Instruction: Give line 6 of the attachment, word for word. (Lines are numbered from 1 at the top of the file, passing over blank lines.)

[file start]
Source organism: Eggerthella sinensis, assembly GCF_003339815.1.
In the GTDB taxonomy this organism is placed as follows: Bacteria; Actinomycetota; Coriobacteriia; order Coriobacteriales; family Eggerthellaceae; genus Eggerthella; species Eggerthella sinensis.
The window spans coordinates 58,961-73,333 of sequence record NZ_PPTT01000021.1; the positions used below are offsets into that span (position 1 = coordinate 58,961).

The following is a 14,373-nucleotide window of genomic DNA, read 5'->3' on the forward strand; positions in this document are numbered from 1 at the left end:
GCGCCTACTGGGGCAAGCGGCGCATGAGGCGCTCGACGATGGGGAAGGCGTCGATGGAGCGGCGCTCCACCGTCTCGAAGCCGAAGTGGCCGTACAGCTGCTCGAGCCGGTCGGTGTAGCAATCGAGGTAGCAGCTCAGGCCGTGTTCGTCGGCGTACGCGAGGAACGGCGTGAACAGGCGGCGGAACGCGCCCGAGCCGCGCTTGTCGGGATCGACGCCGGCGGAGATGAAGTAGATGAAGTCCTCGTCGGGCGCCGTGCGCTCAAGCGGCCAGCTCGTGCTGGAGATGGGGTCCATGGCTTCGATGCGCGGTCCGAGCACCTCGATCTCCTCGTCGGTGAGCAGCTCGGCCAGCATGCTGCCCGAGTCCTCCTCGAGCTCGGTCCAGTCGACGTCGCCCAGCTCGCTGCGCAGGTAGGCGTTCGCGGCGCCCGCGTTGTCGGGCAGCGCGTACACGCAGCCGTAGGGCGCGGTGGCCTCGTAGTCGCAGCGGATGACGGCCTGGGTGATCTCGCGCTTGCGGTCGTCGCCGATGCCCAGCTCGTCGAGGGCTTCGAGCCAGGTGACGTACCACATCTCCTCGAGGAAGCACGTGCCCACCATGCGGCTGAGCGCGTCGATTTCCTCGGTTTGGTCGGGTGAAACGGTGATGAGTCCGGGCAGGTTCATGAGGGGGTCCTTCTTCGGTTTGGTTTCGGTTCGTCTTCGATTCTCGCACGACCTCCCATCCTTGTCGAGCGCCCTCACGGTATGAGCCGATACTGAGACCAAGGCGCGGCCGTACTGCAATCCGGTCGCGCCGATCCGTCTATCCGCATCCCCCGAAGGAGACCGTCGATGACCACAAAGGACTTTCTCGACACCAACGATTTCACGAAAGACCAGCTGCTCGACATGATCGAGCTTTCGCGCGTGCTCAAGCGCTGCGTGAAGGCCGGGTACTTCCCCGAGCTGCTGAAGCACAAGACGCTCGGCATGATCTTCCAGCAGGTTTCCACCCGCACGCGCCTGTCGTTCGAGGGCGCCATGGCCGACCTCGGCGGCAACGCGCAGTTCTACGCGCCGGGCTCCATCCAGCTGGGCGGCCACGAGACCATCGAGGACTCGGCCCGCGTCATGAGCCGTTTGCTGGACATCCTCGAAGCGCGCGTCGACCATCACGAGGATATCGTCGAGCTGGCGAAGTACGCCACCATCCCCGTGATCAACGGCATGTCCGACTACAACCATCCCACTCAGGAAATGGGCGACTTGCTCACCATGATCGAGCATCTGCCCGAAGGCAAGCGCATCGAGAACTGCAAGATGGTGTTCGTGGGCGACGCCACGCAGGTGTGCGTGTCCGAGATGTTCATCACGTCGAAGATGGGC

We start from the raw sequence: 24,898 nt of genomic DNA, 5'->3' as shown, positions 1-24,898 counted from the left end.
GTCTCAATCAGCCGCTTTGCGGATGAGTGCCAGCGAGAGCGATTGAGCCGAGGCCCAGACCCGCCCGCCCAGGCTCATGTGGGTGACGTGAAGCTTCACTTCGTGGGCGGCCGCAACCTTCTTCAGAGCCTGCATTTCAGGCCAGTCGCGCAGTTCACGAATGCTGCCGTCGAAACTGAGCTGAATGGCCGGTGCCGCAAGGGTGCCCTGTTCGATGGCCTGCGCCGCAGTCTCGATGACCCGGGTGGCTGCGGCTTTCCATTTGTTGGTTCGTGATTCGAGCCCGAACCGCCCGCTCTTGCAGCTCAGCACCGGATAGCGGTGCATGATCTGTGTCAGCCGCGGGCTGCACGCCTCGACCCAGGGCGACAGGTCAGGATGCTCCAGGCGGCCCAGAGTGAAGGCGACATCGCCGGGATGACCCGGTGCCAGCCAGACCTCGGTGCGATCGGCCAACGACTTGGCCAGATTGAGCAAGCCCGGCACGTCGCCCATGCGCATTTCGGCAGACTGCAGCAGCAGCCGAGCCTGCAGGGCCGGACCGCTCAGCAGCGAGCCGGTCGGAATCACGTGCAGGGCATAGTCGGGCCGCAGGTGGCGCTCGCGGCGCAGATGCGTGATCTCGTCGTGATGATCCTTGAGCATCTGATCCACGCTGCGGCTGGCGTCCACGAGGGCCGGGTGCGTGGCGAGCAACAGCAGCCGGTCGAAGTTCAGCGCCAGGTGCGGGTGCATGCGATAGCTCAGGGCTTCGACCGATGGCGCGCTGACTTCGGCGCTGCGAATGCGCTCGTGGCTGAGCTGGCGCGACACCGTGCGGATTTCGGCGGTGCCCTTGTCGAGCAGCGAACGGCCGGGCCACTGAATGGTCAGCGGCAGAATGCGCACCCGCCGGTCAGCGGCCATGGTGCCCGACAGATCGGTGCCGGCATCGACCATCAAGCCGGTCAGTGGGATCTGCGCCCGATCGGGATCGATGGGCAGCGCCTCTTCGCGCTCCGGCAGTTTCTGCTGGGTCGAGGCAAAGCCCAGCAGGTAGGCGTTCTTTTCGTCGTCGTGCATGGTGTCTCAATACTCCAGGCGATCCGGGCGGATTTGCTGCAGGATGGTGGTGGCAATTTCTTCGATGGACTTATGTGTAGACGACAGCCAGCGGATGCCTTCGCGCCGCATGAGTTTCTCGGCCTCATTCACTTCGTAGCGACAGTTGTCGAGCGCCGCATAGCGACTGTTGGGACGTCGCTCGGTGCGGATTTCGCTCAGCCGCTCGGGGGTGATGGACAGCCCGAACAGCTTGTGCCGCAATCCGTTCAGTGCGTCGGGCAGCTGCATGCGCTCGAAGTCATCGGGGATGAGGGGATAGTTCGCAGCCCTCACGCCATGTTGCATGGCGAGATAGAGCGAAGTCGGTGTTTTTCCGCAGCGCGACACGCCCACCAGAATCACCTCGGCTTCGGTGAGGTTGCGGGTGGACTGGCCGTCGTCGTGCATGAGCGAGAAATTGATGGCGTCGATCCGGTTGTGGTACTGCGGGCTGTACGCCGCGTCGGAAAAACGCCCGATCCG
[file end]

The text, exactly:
We start from the raw sequence: 24,898 nt of genomic DNA, 5'->3' as shown, positions 1-24,898 counted from the left end.